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9. Explain the operation of a GFCI.
10. At what current value are people-protector GFCIs set for?
Polyphase Induction Motors
Basically, there are three general types of AC motors, namely
1. Synchronous motors
2. Polyphase induction motors
3. Single-phase motors
This chapter will deal with polyphase induction motors, as this type of motor is the most used of the three types and the most trouble-free. Also, the theory that will be learned here will fit in very well with that of the other two types of motors.
The polyphase induction type of motor depends upon the principle of a rotary magnetic field. Polyphase motors using a rotating magnetic field were invented by Nikola Tesla in 1898.
Rotating Magnetic Field
To create a rotary magnetic field of force, it is necessary to have two or more magnetomotive forces acting to produce a flux in the same motor field area, but at a phase angle displacement of both time and space with respect to each other. The two or more magnetic fields combine to create a resultant magnetic field that may be rotated in both directions, and the speed of rotation depends upon the frequency of the AC supply.
Figure 30-1 illustrates the basic principle of a two-phase rotating field, with a phase relationship of 90°. The two-phase field is used for simplification. Three-phase rotating fields produce similar results, except there are three fields of force 120° apart, instead of 90° apart. (In Chapter 23, covering polyphase systems, it was shown that with two-phase systems, the displacement between phases is 90°.)
In Figure 30-1, phase 1 is at a maximum position, 1'; thus, pole A is north and pole A' is south, and phase 2 is zero. Thus, the compass needle points north (N). The poles covered by phase 1 are A and A', and the poles covered by phase 2 are B and B'. For position 2', phase 1 and phase 2 are both in a partial positive direction; thus, poles A and B' are both north and poles B and A' are both south, and the compass needle has moved 45° clockwise. In position 3', phase 1 is zero and phase 2 is maximum positive; thus, we
1' 2' 31 41 5' 61 V 81 1‘
Figure 30-1 Two AC currents 90° apart producing a rotating field.
314 Chapter 30
Polyphase Induction Motors 315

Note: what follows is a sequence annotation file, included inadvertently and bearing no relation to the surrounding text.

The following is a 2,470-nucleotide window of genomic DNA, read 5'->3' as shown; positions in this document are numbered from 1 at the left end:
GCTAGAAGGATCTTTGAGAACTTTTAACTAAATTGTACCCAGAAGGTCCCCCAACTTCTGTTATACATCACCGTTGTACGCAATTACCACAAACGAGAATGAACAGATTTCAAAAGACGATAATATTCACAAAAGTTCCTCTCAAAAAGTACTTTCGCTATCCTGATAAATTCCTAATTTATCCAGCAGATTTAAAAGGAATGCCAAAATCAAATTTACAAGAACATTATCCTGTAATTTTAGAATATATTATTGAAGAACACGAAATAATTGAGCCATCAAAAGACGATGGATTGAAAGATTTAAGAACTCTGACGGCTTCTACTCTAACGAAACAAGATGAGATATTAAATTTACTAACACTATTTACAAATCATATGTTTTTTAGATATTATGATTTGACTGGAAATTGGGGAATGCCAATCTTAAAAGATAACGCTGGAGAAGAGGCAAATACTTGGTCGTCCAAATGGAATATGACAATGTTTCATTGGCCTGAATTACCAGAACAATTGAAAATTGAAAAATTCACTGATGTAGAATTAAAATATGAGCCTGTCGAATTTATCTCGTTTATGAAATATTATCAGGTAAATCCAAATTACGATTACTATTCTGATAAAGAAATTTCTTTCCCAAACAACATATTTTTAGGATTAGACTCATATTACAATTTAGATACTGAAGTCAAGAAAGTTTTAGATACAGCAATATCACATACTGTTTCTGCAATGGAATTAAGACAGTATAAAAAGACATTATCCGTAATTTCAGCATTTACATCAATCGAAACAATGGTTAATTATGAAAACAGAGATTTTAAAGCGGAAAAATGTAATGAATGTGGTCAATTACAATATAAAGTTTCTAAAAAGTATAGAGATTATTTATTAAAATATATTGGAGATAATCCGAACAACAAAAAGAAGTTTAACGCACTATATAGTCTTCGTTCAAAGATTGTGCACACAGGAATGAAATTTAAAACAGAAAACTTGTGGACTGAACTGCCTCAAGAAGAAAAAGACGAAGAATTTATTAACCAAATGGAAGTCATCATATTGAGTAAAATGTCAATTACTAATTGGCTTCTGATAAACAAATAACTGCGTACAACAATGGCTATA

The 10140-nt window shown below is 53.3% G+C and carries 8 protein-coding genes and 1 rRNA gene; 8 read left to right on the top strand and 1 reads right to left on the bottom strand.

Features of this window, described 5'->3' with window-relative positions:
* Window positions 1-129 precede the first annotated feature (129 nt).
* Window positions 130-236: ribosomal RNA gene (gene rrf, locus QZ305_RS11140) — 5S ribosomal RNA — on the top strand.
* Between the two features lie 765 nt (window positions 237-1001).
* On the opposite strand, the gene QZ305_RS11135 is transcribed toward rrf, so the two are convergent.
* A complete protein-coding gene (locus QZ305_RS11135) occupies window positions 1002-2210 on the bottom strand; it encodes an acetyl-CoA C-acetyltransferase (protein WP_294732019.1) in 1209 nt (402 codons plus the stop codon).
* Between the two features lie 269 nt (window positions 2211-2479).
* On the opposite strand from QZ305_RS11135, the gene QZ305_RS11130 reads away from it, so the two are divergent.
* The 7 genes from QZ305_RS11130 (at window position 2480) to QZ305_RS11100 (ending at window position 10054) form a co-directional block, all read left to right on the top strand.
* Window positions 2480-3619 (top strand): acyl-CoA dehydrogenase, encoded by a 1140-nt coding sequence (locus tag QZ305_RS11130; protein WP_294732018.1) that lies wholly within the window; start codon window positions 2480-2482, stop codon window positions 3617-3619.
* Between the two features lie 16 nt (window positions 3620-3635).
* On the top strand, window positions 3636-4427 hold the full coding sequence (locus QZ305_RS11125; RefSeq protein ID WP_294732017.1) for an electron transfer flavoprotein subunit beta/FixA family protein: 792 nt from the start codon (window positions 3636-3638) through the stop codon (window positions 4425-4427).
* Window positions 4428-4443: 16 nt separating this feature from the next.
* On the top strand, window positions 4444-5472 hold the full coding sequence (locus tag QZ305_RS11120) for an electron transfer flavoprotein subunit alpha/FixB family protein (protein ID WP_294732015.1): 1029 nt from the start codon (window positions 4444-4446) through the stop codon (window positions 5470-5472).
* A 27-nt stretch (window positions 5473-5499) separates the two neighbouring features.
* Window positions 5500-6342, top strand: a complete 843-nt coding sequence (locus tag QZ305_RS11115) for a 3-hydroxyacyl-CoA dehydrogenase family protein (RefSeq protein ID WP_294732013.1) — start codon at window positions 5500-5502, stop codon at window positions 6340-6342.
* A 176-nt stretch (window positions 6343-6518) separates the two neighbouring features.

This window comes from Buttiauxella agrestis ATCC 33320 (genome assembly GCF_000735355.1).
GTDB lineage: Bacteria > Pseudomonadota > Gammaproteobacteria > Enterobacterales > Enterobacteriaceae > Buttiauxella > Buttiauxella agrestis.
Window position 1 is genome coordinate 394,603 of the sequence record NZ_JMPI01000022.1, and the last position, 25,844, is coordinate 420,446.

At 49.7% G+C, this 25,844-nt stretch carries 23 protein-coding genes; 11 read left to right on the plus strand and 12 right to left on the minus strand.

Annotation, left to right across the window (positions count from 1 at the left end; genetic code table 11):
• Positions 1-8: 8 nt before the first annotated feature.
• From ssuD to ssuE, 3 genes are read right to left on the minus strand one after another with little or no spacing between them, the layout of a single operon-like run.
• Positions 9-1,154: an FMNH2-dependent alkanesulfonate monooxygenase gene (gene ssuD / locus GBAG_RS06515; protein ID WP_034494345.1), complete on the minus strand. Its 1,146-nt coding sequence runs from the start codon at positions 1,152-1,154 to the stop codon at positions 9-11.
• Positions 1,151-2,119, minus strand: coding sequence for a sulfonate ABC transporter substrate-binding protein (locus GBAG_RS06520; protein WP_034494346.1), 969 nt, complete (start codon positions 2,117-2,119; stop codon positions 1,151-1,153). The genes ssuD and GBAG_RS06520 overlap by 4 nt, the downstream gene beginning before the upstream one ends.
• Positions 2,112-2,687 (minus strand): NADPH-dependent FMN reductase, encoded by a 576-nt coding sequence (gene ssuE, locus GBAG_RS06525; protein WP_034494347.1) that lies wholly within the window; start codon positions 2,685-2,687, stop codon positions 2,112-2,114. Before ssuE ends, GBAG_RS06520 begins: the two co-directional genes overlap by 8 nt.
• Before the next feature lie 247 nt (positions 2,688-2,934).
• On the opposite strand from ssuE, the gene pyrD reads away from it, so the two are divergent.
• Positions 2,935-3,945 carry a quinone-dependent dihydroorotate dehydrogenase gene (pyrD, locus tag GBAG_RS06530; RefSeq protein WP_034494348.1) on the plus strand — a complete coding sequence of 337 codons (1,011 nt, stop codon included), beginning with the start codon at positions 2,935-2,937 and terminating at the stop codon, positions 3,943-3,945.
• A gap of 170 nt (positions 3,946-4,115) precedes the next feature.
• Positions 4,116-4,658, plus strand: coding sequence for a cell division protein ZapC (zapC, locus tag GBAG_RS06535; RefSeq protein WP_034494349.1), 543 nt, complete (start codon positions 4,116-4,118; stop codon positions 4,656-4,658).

have pole B’ north, and pole B is south, and the compass needle has moved another 90° clockwise.
By following the two sine waves, magnetic poles, and positioning of the compass needle, it will be seen that as phases 1 and 2 move 360°, the compass has made one 360° movement from 1’ back to 1’. Thus, the magnetic field has rotated 360° clockwise in one cycle.
Since most motors are three-phase, they will have three separate windings per pole on the stator (outside stationary portion of the motor). These three pole windings and their currents are 120° apart, and as they rotate around the stator winding, a rotating field is created. The direction of rotation depends upon the phase connections to the stator winding. If a three-phase motor runs the opposite direction to what is wanted, you merely have to reverse the connections of two phase conductors of any of the three conductors. This will reverse the direction of field rotation and the direction of the rotor rotation.
The speed of the rotating magnetic field depends upon the number of poles for which the motor is wound and the frequency and number of phases of the applied AC current. The speed referred to here is the synchronous speed, and the following formula is used to determine the synchronous speed:
Synchronous Speed in rpm
120 X Frequency in Hertz Number of Poles
S = synchronous speed in revolutions per minute f = frequency in hertz P = number of poles
As an example, a three-phase four-pole motor at 60 Hz has a synchronous speed of 1800 rpm, which is calculated as follows:
s = 120^0 = 1800
A three-phase six-pole motor at 60 Hz has a synchronous speed of 1200 rpm:
S = = 1200
316 Chapter 30
The stator or stationary part of the motor has the winding to which the three-phase voltage is applied. The rotor or moving portion of the motor has a much different type of winding from the stator, and the rotor winding is in no manner connected to the applied voltage. It receives its voltage by induction, as does a transformer.
Squirrel Cage Rotor Winding
Figure 30-2 illustrates the squirrel cage winding on a rotor. It is composed of metal bars or rods through holes in the rotor laminations, and these rods or bars are welded, brazed, die-cast, etc., to metal rings around the outside of the motor rotor. This in reality constitutes metal bars through the laminations, and these bars are short-circuited by the metal and rings.
Figure 30-2 Squirrel cage winding.
In the comparison just made to transformers, the stator winding is the primary winding, and the rotor squirrel cage is the secondary winding, but it is a short-circuited winding.
The theory of the manner in which current is induced in the rotor may be illustrated by Figure 30-3. Suppose that a rotating field of force, due to currents in the stator windings, rotates from polar projections A to B to C to D, in the direction of the arrow, K. The lines of force due to this field are in direction D-B. As the field rotates, it cuts squarely across conductors E-F and G-H of the rotor, which for the moment are stationary. This direction of cutting will induce currents that will flow toward the observer in the conductors E-F and away from the observer in conductors G-H. The direction of the resultant flux of these induced currents will evidently be A-C. This produces a north pole on the rotor at N,